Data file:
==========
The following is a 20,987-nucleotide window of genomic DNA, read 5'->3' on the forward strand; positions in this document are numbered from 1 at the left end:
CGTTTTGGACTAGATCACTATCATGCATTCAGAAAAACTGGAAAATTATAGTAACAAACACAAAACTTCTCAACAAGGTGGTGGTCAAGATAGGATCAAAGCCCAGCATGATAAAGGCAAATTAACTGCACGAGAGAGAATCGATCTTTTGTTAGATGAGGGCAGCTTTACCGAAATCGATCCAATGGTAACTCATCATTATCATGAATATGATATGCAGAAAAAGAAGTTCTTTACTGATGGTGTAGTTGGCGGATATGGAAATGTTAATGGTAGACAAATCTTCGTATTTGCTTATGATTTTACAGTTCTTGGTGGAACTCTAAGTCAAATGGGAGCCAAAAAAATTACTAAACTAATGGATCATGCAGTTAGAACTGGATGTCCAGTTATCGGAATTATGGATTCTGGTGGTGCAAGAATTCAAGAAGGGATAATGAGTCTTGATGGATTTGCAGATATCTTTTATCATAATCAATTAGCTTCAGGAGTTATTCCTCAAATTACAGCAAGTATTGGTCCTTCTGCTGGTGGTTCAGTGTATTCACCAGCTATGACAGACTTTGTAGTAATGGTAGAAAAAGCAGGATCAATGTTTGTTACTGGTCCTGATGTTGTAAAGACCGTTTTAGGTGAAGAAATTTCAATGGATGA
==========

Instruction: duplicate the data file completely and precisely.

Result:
The following is a 20,987-nucleotide window of genomic DNA, read 5'->3' on the forward strand; positions in this document are numbered from 1 at the left end:
CGTTTTGGACTAGATCACTATCATGCATTCAGAAAAACTGGAAAATTATAGTAACAAACACAAAACTTCTCAACAAGGTGGTGGTCAAGATAGGATCAAAGCCCAGCATGATAAAGGCAAATTAACTGCACGAGAGAGAATCGATCTTTTGTTAGATGAGGGCAGCTTTACCGAAATCGATCCAATGGTAACTCATCATTATCATGAATATGATATGCAGAAAAAGAAGTTCTTTACTGATGGTGTAGTTGGCGGATATGGAAATGTTAATGGTAGACAAATCTTCGTATTTGCTTATGATTTTACAGTTCTTGGTGGAACTCTAAGTCAAATGGGAGCCAAAAAAATTACTAAACTAATGGATCATGCAGTTAGAACTGGATGTCCAGTTATCGGAATTATGGATTCTGGTGGTGCAAGAATTCAAGAAGGGATAATGAGTCTTGATGGATTTGCAGATATCTTTTATCATAATCAATTAGCTTCAGGAGTTATTCCTCAAATTACAGCAAGTATTGGTCCTTCTGCTGGTGGTTCAGTGTATTCACCAGCTATGACAGACTTTGTAGTAATGGTAGAAAAAGCAGGATCAATGTTTGTTACTGGTCCTGATGTTGTAAAGACCGTTTTAGGTGAAGAAATTTCAATGGATGA